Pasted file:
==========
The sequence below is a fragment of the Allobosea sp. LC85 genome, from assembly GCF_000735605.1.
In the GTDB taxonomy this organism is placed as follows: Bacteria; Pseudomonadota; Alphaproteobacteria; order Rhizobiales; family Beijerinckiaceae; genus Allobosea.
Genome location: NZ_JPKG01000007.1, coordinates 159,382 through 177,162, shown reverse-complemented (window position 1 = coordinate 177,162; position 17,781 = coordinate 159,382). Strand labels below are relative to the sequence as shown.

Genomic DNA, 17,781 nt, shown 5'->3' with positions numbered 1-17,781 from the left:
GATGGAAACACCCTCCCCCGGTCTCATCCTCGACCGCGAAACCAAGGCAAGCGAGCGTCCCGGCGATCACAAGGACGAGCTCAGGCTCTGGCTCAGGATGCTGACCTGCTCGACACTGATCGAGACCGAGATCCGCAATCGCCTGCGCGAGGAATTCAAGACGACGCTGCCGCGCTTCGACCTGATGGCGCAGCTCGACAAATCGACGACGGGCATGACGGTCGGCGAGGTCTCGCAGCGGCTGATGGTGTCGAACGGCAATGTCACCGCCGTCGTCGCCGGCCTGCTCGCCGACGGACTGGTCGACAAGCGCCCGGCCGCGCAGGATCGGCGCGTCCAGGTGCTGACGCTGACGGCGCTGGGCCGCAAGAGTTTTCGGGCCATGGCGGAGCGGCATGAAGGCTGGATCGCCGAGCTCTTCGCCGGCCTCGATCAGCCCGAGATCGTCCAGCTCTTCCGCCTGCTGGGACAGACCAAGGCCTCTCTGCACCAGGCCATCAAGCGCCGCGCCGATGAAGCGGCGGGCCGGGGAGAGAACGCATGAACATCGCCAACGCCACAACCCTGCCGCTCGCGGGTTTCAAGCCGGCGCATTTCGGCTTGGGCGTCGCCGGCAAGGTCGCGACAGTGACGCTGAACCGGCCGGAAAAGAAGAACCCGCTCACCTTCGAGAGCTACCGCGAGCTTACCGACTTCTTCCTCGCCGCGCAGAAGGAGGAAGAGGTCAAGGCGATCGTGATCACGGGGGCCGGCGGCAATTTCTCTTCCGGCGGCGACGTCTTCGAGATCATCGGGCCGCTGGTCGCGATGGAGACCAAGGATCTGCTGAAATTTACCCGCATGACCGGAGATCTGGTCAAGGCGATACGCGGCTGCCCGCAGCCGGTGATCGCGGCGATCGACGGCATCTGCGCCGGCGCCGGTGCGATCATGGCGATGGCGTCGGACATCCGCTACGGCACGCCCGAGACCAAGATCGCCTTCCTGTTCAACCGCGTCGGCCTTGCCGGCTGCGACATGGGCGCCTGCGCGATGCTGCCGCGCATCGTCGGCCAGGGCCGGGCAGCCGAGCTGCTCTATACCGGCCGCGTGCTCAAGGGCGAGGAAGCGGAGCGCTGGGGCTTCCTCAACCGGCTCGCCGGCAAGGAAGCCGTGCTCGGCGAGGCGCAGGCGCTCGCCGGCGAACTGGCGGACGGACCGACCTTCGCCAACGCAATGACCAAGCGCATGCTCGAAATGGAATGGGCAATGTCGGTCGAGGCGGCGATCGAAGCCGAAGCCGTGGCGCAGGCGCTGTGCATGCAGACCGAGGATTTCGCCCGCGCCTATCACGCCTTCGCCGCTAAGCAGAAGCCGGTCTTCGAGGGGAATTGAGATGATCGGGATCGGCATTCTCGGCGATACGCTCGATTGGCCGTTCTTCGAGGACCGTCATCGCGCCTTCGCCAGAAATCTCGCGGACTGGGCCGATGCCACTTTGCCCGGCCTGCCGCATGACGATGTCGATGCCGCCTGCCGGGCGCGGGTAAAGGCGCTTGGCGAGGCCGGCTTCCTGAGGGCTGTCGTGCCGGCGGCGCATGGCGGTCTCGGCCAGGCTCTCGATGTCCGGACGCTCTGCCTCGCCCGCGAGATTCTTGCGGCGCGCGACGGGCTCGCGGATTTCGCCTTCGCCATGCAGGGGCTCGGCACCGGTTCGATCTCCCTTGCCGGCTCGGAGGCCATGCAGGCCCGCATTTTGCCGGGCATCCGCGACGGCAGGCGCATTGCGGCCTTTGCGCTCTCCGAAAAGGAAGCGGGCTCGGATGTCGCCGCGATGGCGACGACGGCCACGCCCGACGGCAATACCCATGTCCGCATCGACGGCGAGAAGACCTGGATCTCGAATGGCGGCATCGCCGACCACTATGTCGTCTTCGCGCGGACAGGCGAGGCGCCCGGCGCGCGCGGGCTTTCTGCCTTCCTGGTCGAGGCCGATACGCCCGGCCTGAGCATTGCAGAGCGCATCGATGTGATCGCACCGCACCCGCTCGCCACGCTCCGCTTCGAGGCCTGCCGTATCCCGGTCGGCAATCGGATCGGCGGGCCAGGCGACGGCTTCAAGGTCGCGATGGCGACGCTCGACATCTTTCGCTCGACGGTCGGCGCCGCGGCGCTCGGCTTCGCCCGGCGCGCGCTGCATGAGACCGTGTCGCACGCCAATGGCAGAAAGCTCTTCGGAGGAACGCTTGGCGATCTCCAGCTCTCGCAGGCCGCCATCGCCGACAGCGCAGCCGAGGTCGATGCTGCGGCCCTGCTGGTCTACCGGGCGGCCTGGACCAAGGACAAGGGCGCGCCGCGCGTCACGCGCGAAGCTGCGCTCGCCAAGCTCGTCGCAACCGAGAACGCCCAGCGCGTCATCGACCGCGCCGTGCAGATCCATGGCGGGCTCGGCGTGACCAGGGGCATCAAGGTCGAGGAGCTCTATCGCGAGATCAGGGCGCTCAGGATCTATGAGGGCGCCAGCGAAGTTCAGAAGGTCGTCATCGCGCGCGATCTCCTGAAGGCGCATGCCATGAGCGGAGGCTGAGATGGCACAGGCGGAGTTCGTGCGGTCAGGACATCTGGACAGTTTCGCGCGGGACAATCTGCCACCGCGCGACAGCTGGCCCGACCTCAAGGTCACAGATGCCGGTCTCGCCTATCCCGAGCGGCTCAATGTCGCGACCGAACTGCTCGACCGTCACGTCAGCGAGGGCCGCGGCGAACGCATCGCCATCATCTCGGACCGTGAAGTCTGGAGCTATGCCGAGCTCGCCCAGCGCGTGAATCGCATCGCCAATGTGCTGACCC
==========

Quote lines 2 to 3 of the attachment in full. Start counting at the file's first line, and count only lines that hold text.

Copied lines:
In the GTDB taxonomy this organism is placed as follows: Bacteria; Pseudomonadota; Alphaproteobacteria; order Rhizobiales; family Beijerinckiaceae; genus Allobosea.
Genome location: NZ_JPKG01000007.1, coordinates 159,382 through 177,162, shown reverse-complemented (window position 1 = coordinate 177,162; position 17,781 = coordinate 159,382). Strand labels below are relative to the sequence as shown.